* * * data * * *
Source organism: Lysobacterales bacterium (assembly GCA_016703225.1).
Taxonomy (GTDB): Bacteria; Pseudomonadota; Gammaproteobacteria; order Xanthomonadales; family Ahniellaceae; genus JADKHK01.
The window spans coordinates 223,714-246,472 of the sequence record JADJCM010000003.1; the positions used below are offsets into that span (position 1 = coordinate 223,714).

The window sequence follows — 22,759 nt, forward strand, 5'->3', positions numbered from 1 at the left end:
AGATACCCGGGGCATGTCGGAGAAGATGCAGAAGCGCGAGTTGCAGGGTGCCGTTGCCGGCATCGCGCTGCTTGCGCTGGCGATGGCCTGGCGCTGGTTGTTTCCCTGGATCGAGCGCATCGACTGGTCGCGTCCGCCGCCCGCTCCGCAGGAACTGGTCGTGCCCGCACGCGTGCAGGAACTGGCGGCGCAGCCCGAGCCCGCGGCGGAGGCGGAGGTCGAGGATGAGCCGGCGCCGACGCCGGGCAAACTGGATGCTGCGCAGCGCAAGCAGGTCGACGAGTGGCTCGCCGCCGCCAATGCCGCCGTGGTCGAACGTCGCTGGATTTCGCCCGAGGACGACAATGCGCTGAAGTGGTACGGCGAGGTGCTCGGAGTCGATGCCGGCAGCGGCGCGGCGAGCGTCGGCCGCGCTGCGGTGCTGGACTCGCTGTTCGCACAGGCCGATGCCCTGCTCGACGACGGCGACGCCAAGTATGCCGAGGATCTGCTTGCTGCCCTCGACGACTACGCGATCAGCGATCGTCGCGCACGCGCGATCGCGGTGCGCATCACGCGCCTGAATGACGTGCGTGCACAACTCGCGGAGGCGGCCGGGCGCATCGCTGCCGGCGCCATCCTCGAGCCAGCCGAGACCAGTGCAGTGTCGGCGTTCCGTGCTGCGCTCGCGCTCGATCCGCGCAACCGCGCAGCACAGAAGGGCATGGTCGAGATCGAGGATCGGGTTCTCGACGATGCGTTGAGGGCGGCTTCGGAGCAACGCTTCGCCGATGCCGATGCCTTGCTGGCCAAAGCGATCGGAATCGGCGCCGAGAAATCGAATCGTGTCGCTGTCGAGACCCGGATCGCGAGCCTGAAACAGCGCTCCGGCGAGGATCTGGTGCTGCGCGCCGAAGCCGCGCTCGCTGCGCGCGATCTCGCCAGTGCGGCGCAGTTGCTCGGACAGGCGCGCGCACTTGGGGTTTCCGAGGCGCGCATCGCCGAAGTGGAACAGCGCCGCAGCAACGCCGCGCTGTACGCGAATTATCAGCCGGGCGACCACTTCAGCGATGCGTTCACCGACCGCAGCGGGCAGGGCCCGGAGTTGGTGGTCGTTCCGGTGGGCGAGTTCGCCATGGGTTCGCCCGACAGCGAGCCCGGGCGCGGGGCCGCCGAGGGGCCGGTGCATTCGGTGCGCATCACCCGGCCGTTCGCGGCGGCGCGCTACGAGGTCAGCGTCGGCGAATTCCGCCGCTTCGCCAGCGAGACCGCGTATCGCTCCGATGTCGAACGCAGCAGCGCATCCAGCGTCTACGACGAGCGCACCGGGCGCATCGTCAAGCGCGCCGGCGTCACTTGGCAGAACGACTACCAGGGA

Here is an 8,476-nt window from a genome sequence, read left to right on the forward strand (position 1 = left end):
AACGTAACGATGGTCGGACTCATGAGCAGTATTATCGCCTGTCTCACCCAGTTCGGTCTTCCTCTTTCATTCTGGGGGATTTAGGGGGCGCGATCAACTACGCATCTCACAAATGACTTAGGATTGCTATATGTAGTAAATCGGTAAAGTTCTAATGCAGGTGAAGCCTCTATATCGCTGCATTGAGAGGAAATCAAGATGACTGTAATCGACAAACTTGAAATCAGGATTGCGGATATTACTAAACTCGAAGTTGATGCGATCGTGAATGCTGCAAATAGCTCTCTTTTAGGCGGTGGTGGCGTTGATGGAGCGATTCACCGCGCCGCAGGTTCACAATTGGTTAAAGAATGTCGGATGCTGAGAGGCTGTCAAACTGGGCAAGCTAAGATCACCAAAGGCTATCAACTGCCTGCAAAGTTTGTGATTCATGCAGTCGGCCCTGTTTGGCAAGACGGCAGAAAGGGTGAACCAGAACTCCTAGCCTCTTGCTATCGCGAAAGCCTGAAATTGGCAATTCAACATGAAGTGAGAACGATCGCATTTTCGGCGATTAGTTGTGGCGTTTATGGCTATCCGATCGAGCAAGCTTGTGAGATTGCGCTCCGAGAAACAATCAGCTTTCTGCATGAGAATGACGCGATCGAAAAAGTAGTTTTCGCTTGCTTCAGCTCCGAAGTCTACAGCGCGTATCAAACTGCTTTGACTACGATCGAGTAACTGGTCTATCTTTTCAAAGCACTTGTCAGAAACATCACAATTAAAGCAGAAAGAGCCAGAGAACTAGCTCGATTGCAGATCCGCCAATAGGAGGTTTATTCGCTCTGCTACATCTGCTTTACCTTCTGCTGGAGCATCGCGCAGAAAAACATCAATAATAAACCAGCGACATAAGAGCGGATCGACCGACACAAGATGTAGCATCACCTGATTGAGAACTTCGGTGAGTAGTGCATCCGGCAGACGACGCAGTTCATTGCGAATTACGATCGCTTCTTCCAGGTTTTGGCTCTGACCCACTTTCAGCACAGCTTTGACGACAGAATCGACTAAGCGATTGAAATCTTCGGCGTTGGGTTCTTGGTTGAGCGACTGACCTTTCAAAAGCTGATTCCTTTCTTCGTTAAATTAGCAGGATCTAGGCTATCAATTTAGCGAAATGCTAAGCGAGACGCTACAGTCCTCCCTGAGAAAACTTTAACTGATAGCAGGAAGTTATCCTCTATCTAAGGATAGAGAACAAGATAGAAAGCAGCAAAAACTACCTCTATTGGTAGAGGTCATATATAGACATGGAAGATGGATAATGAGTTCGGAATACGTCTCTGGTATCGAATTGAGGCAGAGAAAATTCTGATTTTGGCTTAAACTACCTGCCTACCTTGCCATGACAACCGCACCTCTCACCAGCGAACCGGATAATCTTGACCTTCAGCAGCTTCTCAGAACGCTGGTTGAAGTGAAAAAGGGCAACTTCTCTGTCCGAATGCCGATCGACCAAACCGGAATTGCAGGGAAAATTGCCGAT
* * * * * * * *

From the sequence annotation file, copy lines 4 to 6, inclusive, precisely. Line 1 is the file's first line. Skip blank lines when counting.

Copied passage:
The window sequence follows — 22,759 nt, forward strand, 5'->3', positions numbered from 1 at the left end:
AGATACCCGGGGCATGTCGGAGAAGATGCAGAAGCGCGAGTTGCAGGGTGCCGTTGCCGGCATCGCGCTGCTTGCGCTGGCGATGGCCTGGCGCTGGTTGTTTCCCTGGATCGAGCGCATCGACTGGTCGCGTCCGCCGCCCGCTCCGCAGGAACTGGTCGTGCCCGCACGCGTGCAGGAACTGGCGGCGCAGCCCGAGCCCGCGGCGGAGGCGGAGGTCGAGGATGAGCCGGCGCCGACGCCGGGCAAACTGGATGCTGCGCAGCGCAAGCAGGTCGACGAGTGGCTCGCCGCCGCCAATGCCGCCGTGGTCGAACGTCGCTGGATTTCGCCCGAGGACGACAATGCGCTGAAGTGGTACGGCGAGGTGCTCGGAGTCGATGCCGGCAGCGGCGCGGCGAGCGTCGGCCGCGCTGCGGTGCTGGACTCGCTGTTCGCACAGGCCGATGCCCTGCTCGACGACGGCGACGCCAAGTATGCCGAGGATCTGCTTGCTGCCCTCGACGACTACGCGATCAGCGATCGTCGCGCACGCGCGATCGCGGTGCGCATCACGCGCCTGAATGACGTGCGTGCACAACTCGCGGAGGCGGCCGGGCGCATCGCTGCCGGCGCCATCCTCGAGCCAGCCGAGACCAGTGCAGTGTCGGCGTTCCGTGCTGCGCTCGCGCTCGATCCGCGCAACCGCGCAGCACAGAAGGGCATGGTCGAGATCGAGGATCGGGTTCTCGACGATGCGTTGAGGGCGGCTTCGGAGCAACGCTTCGCCGATGCCGATGCCTTGCTGGCCAAAGCGATCGGAATCGGCGCCGAGAAATCGAATCGTGTCGCTGTCGAGACCCGGATCGCGAGCCTGAAACAGCGCTCCGGCGAGGATCTGGTGCTGCGCGCCGAAGCCGCGCTCGCTGCGCGCGATCTCGCCAGTGCGGCGCAGTTGCTCGGACAGGCGCGCGCACTTGGGGTTTCCGAGGCGCGCATCGCCGAAGTGGAACAGCGCCGCAGCAACGCCGCGCTGTACGCGAATTATCAGCCGGGCGACCACTTCAGCGATGCGTTCACCGACCGCAGCGGGCAGGGCCCGGAGTTGGTGGTCGTTCCGGTGGGCGAGTTCGCCATGGGTTCGCCCGACAGCGAGCCCGGGCGCGGGGCCGCCGAGGGGCCGGTGCATTCGGTGCGCATCACCCGGCCGTTCGCGGCGGCGCGCTACGAGGTCAGCGTCGGCGAATTCCGCCGCTTCGCCAGCGAGACCGCGTATCGCTCCGATGTCGAACGCAGCAGCGCATCCAGCGTCTACGACGAGCGCACCGGGCGCATCGTCAAGCGCGCCGGCGTCACTTGGCAGAACGACTACCAGGGA

Here is an 8,476-nt window from a genome sequence, read left to right on the forward strand (position 1 = left end):